“Keep a Glass of Water Nearby”
Reading Frank Herbert’s Dune during a worldwide pandemic

By Jack Huber

I leave alone. The grocery store is a short walk away if I take a shortcut through an empty field. Drops of rain hit my jacket. Nobody is outside, but it isn’t the water keeping them indoors. I slip through a hole in the fence and let my boots sink into the grass which leaks like a squeezed sponge. The field is wild and overgrown with thin paths barely kept clear by the occasional set of footprints. I walk around the two large hills in the center of the field. Grass feeds on the decomposing garbage underneath.

 

I pull a bandana over my face. They won’t let me in the store without it. I tread through one-way aisles and gather my essentials: almond milk, eggs, pasta, pasta sauce. I’m a dairy-free college student. Nobody says hello to me, and I say hello to nobody. Eye contact is rare. There are metaphors about the meanings of eyes being windows to the soul, but when they are all that you see of a person, they speak little. I self-checkout even though one of the cashiers is open. I leave the store and walk back home with my provisions.

In Frank Herbert’s science-fiction classic Dune, Paul Atreides, the walks slowly through the sand on the planet Arrakis. Nearly its entire surface is covered in sand, giving it the titular moniker, ‘Dune.’ He is careful to watch for wormsign, the ripple in the sand that warns of nearby sandworms. Moisture is precious on the planet Dune. Paul wears a stillsuit, a water reclamation device that prevents any of his body’s water from being lost to the atmosphere.  He walks in between sand dunes, underneath which is the planet’s only export: a drug simply called "spice." Paul is nobility and the planet is new to him. It’s a harsher world than the one he grew up on, but the challenges have made him stronger.  

In the book Guns, Germs, and Steel, author Jared Diamond describes how environmental conditions in which a population lives is the most important factor in its future success. Natural resources and domesticable animals are the foundation upon which a human civilization can thrive. I read both Guns, Germs, and Steel and Dune during the COVID-19 pandemic, which left a lot of ideas floating in my head about how the world we live in shapes who are.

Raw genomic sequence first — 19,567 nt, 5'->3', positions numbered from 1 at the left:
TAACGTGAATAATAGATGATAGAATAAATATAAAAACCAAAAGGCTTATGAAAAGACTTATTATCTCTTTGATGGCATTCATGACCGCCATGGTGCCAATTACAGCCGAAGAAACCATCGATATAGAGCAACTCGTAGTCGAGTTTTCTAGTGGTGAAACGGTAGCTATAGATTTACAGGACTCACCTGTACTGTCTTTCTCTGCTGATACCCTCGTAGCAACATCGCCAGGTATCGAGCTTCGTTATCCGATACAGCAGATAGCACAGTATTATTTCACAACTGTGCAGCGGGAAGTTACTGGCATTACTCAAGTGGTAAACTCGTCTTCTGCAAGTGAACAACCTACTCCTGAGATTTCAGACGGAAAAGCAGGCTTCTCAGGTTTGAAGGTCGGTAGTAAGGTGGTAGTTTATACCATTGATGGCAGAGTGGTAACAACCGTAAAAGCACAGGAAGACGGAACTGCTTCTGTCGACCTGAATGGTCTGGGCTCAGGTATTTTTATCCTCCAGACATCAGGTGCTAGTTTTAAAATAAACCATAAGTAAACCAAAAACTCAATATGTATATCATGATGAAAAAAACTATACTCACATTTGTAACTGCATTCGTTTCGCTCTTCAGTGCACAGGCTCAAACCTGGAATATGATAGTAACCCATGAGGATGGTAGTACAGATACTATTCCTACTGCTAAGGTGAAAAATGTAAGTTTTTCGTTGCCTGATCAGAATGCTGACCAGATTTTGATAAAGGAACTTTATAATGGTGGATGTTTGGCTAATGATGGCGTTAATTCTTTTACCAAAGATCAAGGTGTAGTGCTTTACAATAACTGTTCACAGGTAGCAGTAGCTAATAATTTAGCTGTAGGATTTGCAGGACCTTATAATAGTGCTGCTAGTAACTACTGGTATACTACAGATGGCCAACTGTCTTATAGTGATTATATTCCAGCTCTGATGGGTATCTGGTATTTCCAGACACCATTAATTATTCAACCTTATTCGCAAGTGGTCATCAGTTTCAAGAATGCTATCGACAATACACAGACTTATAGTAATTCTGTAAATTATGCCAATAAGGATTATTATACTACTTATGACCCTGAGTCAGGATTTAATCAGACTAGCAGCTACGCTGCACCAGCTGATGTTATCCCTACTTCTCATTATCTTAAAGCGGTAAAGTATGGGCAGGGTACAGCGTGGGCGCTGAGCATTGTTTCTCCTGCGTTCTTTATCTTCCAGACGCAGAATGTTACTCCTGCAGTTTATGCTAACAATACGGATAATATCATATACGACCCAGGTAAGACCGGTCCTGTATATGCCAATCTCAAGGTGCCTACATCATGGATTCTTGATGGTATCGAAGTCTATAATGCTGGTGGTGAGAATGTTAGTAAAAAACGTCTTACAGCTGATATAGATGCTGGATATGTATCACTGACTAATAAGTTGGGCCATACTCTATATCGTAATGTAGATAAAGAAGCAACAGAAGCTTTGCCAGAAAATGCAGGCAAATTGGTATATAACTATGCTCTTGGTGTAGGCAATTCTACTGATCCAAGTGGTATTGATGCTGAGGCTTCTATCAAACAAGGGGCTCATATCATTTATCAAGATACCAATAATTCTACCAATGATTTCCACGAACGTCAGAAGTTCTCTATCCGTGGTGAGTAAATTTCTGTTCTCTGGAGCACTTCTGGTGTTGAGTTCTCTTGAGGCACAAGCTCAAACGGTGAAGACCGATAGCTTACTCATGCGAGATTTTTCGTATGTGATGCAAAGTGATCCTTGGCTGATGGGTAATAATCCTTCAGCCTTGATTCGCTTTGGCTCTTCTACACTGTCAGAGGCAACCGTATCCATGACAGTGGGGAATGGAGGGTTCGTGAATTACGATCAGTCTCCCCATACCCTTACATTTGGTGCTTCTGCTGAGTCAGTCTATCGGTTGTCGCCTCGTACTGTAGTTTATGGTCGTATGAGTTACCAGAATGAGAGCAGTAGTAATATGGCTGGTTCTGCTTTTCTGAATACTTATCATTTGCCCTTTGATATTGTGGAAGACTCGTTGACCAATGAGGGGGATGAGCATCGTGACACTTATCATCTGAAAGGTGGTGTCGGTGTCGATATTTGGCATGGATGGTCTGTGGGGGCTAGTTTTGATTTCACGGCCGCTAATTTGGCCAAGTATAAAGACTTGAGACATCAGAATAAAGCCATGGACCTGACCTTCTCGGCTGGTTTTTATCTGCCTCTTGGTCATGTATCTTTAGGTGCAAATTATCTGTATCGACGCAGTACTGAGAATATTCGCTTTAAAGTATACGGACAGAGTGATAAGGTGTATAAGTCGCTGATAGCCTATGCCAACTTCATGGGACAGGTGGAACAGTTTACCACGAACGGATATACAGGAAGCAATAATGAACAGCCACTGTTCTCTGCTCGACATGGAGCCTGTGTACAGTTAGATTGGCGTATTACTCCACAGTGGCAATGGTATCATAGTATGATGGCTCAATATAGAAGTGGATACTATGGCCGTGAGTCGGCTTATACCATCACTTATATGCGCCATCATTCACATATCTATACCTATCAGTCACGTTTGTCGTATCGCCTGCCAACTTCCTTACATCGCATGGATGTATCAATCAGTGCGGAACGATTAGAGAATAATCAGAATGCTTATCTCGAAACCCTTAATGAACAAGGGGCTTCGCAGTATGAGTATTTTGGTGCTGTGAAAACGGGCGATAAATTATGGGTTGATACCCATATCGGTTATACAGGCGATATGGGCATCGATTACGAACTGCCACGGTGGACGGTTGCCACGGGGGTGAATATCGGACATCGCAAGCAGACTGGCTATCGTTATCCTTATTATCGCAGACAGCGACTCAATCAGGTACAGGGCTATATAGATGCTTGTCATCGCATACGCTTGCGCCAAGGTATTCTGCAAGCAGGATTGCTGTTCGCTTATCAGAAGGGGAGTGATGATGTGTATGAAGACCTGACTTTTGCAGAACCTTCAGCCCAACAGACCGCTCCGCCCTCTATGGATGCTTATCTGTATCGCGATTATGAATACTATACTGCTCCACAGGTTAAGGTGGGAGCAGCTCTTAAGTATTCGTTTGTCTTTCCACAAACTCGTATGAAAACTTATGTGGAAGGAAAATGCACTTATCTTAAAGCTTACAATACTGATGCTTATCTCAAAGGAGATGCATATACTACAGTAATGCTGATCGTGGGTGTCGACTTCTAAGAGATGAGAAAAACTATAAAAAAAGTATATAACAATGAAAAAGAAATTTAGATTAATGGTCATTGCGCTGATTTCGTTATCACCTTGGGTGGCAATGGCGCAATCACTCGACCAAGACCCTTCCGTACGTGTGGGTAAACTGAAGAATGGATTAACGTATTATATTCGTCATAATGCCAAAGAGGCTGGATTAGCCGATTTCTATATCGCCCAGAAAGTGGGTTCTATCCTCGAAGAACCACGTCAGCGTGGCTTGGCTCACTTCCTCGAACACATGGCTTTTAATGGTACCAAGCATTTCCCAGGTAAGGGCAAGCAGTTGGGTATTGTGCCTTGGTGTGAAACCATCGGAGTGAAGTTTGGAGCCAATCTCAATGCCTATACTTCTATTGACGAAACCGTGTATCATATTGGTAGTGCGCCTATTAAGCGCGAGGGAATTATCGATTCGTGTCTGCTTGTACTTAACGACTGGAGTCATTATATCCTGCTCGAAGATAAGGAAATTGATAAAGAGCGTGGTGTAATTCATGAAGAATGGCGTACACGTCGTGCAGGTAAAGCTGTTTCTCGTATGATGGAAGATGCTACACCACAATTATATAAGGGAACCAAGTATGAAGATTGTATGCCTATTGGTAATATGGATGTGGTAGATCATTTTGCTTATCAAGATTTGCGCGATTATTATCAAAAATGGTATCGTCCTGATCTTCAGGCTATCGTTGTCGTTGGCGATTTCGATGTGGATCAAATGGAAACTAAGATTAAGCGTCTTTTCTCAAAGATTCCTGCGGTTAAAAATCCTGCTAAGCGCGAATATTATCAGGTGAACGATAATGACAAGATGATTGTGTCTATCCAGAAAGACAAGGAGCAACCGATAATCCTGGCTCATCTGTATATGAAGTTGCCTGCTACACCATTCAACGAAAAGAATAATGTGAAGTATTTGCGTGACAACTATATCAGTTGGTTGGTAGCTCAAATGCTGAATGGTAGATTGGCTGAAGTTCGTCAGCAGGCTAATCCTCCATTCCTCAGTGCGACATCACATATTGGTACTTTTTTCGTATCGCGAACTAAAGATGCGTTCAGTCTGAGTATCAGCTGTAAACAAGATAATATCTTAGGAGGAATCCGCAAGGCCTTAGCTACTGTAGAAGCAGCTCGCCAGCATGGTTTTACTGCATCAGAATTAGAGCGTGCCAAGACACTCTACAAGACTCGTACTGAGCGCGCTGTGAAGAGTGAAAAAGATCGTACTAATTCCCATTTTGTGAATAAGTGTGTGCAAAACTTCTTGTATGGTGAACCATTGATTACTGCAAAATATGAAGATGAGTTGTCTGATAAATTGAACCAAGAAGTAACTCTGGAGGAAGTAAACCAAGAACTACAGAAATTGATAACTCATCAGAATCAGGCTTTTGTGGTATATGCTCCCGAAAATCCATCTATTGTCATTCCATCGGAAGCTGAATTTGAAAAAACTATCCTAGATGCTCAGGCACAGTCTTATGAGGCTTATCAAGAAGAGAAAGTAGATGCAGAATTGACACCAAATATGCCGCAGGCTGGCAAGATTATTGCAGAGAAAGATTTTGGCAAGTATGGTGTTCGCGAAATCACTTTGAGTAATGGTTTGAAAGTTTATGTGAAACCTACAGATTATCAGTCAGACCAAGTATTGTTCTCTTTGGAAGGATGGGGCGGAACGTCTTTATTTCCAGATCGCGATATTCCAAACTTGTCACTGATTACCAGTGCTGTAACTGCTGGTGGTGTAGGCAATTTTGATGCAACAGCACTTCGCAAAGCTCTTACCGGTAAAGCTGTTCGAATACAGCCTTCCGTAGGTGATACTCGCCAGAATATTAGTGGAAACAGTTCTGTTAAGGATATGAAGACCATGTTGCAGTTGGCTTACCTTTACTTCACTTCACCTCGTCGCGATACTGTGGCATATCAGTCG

It wouldn’t be accurate to describe Dune as a man vs. nature story, but the natural struggles that Paul faced throughout the novel were the most interesting and unique parts of the story, especially given the context in which I read it.

 

I read a clever review for Dune online that simply gave it a five-star rating and the advice, “keep a glass of water nearby.” Every aspect of living on a desert planet is thought out and the reader is constantly reminded of the rarity of water. It forms the economic basis on which the society is built, and the lack of natural resources makes the native Fremen of the planet Dune seem primitive. These Fremen go to extreme lengths to conserve water. They live by the adage that a man’s water “belongs to the tribe.” Upon death, a Fremen corpse is sapped of its water in a ritual process. I sipped water more thoughtfully than ever as a I read. 


Contrary to the conclusions shown in our own history and those reached in Guns, Germs, and Steel, the Fremen’s desolate planet does not weaken people. In fact, Dune preaches a narrative that the more challenges an environment, the stronger the society will be that emerges from it, a reassuring sentiment for our planet.
    

Near the end of Dune, Paul leads the united Fremen tribes against the advanced armies of the Emperor’s Sardaukar and the evil Harkonnens and easily wins. The emperor’s armies, while well-trained and experienced in warfare, hadn’t endured the daily struggles of living in a barren, inhospitable landscape. The endurance gained from willing yourself through tough circumstances is not something to be created artificially.

For me, Dune will never be a book about prophecies and holy war, but about overcoming natural obstacles the world throws at us. It is a book where knowledge and preparation are rewarded and characters emerge victorious through its landscape by learning from those who know it best.

Jack Huber graduated from Bethlehem Central High School. A junior at Michigan State University studying Biology and Creative Writing, he was one of 12 students selected to receive a CREATE! Micro-Grant Program cash prize to respond critically and imaginatively to events occurring during the COVID-19 pandemic. 

As a distance runner on Michigan State’s cross country and track teams, Jack goes through Nikes almost as quickly as he goes through books. Follow his GoodReads account to read his reviews. 

Trolley c/o NYS Writers Institute

Science Library 320

University at Albany

Albany NY 12222   

nyswritersinstitute.org 

© 2020 All rights reserved.​

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